adjudicated in order that a right of the plaintiff, respondent herein, which has been violated or invaded by the defendant,
petitioner herein, may be vindicated or recognized, and not for the purpose of indemnifying the plaintiff for any loss suffered by
him.

THE INTERNATIONAL CORPORATE vs. SPS. GUECO


G.R. No. 141968
FEBRUARY 12, 2001

FACTS:

The Gueco Spouses obtained a loan from petitioner International Corporate Bank (now Union Bank of the Philippines)
to purchase a car. In consideration thereof, the Spouses executed promissory notes which were payable in monthly installments
and chattel mortgage over the car to serve as security for the notes. The Spouses defaulted in payment of installments. After some
negotiations and computation, the amount of car loan was lowered. Finally, Dr. Gueco delivered a managers check in the
amount of reduced car loan but the car was not released because of his refusal to sign the Joint Motion to Dismiss. Petitioner,
however, insisted that the joint motion to dismiss is standard operating procedure in their bank to effect a compromise and to
preclude future filing of claims, counterclaims or suits for damages.

ISSUE:

Whether or not there was fraud in the part of herein petitioner.

RULING:

Fraud has been defined as the deliberate intention to cause damage or prejudice. It is the voluntary execution of a
wrongful act, or a willful omission, knowing and intending the effects which naturally and necessarily arise from such act or
omission. We fail to see how the act of the petitioner bank in requiring the respondent to sign the joint motion to dismiss could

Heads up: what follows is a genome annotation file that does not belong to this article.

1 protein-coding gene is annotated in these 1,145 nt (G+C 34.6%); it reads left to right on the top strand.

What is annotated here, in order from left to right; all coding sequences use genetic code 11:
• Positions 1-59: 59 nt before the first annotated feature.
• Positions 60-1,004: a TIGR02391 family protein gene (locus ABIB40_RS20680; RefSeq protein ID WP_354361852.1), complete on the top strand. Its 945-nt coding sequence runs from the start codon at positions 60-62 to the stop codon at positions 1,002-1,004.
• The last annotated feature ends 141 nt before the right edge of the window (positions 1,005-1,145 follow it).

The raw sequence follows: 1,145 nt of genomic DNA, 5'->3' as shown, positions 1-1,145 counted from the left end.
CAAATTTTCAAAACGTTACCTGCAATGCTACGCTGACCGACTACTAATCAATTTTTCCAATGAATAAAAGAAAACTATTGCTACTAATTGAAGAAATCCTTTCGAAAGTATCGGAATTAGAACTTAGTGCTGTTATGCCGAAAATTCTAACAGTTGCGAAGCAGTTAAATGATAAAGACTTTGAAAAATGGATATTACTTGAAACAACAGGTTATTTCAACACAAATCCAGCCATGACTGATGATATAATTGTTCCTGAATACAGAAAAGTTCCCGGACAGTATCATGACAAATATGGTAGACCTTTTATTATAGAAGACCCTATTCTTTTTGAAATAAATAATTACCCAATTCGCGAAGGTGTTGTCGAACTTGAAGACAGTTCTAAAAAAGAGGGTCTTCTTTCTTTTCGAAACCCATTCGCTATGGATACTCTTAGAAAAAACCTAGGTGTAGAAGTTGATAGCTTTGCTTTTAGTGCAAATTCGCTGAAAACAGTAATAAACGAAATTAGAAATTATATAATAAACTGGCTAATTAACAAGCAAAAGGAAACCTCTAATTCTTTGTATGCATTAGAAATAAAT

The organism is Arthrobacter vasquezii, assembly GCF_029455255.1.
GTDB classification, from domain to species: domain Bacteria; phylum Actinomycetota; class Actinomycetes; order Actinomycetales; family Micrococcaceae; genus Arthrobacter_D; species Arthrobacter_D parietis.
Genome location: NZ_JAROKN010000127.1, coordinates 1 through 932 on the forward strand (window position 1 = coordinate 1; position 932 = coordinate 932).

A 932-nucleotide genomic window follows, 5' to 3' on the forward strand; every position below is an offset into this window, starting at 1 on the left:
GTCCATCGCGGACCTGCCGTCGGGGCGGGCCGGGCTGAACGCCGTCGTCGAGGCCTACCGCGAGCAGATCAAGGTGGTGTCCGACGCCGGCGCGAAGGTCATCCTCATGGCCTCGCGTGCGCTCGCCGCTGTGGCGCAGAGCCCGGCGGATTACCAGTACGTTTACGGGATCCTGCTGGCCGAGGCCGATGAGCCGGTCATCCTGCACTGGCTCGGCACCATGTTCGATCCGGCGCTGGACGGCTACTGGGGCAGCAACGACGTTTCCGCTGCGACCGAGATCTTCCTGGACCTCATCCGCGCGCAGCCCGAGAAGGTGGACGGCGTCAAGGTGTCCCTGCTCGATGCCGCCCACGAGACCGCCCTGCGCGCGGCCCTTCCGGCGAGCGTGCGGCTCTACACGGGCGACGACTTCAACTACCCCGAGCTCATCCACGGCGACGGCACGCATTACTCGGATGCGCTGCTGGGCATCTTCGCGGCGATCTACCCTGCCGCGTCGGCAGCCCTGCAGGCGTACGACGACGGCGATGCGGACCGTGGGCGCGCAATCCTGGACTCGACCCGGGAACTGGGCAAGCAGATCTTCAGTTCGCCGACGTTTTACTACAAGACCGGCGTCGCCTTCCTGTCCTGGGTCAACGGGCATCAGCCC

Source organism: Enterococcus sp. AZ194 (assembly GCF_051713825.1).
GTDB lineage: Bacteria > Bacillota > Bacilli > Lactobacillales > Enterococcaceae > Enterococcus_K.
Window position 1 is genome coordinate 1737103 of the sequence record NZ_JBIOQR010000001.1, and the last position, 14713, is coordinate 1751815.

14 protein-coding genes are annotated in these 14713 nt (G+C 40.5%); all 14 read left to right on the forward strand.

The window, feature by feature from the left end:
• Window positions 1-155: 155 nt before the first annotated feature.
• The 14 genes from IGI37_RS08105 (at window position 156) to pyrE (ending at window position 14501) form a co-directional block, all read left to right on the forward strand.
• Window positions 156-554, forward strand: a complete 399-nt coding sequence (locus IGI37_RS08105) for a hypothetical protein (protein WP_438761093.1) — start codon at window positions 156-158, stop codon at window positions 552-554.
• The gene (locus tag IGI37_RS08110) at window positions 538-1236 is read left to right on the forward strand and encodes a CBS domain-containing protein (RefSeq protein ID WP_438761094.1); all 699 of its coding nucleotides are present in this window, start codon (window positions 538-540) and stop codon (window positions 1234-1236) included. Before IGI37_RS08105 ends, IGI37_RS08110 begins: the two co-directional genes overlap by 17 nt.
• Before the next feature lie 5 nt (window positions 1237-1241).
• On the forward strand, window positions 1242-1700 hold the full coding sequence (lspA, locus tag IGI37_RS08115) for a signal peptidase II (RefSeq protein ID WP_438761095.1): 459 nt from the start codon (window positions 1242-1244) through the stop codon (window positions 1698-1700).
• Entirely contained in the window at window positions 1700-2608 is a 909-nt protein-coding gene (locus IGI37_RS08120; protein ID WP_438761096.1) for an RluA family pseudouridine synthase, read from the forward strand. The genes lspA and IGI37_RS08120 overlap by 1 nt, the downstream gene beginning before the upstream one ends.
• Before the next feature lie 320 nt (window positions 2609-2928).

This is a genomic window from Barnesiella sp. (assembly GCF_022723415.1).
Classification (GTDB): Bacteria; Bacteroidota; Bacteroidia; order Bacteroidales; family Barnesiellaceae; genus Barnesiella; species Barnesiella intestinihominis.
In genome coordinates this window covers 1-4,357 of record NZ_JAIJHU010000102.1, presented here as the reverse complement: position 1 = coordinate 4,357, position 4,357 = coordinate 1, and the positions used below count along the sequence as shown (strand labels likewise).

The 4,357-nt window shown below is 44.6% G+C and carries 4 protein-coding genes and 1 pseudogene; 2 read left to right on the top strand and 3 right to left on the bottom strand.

constitute as fraud. True, petitioner may have been remiss in informing Dr. Gueco that the signing of a joint motion to dismiss is
a standard operating procedure of petitioner bank. However, this can not in anyway have prejudiced Dr. Gueco. The motion to
dismiss was in fact also for the benefit of Dr. Gueco, as the case filed by petitioner against it before the lower court would be
dismissed with prejudice. The whole point of the parties entering into the compromise agreement was in order that Dr. Gueco
would pay his outstanding account and in return petitioner would return the car and drop the case for money and replevin before
the Metropolitan Trial Court. Petitioner's act of requiring Dr. Gueco to sign the joint motion to dismiss can not be said to be a
deliberate attempt on the part of petitioner to renege on the compromise agreement of the parties. It should, likewise, be noted
that in cases of breach of contract, moral damages may only be awarded when the breach was attended by fraud or bad faith. The